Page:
Voltage on 5v pin of arduino + Aref

Hi Guys,

I have arduino UNO which has 2 (5v) pins on it. I am giving 5V exactly on one (5V) pin and measuring on the second (5V) pin with the help of multimeter, it is showing 4.76V. Why??? I cant measure on the second 5V pin if i am giving power 5V to the first 5V pin ????

I thougt if i give directly 5V to 5V pin , it must appear 5V. Actually i want to know the Aref and i have read wharever would appear on 5V pin it would be called operating voltage and that operatinmg volatge becomes the Aref volatge exactly.

Is there a way to measure the Aref or 5V pin voltage with DMM ?

Thank you

Post a photo, and mark on it where you are measuring.

Thank you for support :slight_smile: @missdrew

With no power, measure the resistance beween the two 5V points, and with power, measure the voltage between the left 5V and GND, the right 5V and GND and between the two 5V.

Hopefully we can find the issue.

PS - that is NOT an Arduino UNO!


  1. With out power resistance bw two 5v pins = 0 ohm and with power = 8 ohm
  2. Voltgage bw left 5V pin and gnd is 4.76V and same goes with the right 5V pin

Its is clone of arduino UNO , a company in German AZ-Delivery sells it

Do not measure resistance on a powered circuit. The measurement is meaningless and you could damage the DMM or the circuit.

@groundFungus Thank you very much! Could you help me please

What is providing the power and are you sure it's 5V?

Yes I am sure , i have measured it with DMM and osciloscope then i gave it to Arduino Uno. One thing what i am thinking is , may be its not possible to measure the voltage on the same pin where you are providing the power (beacuse of sinking phenomenon). Is it true?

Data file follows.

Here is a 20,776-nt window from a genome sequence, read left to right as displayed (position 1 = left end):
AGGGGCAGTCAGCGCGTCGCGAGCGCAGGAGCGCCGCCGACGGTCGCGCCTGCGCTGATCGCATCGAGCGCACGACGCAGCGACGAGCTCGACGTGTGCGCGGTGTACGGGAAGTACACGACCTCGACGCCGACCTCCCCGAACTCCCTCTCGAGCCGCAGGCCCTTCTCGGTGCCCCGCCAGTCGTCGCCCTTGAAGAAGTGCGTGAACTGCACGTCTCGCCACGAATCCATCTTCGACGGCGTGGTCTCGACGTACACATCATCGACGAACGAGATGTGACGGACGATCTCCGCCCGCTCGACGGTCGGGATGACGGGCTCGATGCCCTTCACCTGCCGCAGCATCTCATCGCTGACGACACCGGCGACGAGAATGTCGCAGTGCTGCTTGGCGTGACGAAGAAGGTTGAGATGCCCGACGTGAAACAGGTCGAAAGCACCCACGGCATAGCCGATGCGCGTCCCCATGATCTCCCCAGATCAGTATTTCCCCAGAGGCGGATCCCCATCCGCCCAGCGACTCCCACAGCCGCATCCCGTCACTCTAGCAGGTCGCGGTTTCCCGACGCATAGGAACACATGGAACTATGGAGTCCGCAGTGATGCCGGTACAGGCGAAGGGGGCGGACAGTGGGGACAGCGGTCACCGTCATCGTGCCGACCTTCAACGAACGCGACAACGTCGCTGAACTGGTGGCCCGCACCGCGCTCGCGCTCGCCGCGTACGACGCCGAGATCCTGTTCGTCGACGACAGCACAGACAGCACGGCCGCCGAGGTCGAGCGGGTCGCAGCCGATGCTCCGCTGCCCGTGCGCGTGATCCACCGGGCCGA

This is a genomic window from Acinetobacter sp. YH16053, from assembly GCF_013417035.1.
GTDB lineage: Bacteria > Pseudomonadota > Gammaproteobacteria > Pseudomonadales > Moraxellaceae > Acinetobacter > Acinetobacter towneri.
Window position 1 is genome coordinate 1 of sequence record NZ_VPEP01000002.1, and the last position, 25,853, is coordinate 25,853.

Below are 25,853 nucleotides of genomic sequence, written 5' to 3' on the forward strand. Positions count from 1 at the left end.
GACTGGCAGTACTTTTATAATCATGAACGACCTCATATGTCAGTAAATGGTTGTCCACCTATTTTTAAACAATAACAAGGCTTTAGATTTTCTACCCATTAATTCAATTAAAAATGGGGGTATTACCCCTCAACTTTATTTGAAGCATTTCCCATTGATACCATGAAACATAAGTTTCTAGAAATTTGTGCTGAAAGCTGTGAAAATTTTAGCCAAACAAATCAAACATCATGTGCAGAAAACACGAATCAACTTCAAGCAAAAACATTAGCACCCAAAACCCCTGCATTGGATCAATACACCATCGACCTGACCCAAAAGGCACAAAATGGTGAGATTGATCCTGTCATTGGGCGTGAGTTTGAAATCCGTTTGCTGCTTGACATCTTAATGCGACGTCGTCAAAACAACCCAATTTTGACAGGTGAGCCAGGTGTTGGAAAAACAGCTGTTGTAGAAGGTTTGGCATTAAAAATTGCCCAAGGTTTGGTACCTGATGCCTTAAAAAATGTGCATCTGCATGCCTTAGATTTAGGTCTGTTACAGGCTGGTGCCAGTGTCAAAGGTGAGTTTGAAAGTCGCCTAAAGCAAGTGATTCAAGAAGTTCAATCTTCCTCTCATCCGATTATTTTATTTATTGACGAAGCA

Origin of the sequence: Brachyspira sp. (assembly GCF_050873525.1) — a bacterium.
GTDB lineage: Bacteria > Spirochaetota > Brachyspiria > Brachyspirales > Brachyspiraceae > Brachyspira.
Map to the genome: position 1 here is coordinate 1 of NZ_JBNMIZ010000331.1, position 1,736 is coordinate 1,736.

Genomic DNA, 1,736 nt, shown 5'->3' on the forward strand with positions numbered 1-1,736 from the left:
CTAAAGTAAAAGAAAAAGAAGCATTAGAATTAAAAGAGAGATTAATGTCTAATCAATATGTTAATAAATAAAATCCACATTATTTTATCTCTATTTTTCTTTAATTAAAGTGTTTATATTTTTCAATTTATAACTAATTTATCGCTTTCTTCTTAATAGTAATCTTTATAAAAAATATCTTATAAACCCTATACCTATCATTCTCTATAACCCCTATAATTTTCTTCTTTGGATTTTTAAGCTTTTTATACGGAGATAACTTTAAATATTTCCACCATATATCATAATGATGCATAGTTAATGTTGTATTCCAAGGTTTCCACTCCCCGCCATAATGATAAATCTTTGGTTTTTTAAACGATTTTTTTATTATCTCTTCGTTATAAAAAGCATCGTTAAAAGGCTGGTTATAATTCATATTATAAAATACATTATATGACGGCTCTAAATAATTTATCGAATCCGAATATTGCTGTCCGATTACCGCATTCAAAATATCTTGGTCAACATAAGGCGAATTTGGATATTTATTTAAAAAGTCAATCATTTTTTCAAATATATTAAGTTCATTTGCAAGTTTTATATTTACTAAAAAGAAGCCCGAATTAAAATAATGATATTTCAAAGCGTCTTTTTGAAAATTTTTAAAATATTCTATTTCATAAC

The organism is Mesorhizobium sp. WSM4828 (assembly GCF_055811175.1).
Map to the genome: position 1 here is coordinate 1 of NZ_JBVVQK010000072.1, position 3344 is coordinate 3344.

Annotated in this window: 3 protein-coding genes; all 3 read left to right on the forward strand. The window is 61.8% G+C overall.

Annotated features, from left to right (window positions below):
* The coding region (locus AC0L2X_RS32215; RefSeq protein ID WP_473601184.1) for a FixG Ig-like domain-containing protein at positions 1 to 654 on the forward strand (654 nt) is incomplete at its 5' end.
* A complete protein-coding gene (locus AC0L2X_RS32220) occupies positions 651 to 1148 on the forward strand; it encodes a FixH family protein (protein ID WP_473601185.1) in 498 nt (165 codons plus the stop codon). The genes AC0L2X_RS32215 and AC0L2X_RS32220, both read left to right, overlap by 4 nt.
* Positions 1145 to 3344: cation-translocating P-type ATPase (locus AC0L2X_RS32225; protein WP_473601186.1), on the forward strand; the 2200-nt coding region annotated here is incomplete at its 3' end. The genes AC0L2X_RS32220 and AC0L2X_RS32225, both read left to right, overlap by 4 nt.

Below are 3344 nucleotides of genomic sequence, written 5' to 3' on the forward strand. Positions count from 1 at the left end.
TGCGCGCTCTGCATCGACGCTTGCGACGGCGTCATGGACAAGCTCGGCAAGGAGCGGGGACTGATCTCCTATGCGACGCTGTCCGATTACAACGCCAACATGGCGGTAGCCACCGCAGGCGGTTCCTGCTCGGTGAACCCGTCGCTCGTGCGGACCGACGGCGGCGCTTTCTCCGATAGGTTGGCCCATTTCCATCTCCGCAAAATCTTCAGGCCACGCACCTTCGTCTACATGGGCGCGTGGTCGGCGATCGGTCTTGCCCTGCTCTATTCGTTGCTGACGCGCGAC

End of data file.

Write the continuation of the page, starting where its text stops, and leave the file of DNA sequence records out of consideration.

Sounds like there is a voltage drop in the wire you connected to the 5V pin. Is it particularly long or thin?

Even before pluging into the 5V pin, I measured the voltage it was 5V. So there is no voltage drop in the wire.
Wire is 8 cm , a normal jumper

The board is not an arduino so you dont know the exact circuit configuration.
My bet is there is a protection diode.

I had a similar issue as described here

which also describes ways you can measure Vcc.

Also if its important to get an accurate measurement why not use a decent reference?

(this is a different link)

Can you post a good quality photo of the bottom of the board, please?

0 Ohms between the 2 5V pins means there should be no difference in voltage.

What voltage do you read between the 2 5V pins whan power is applied?

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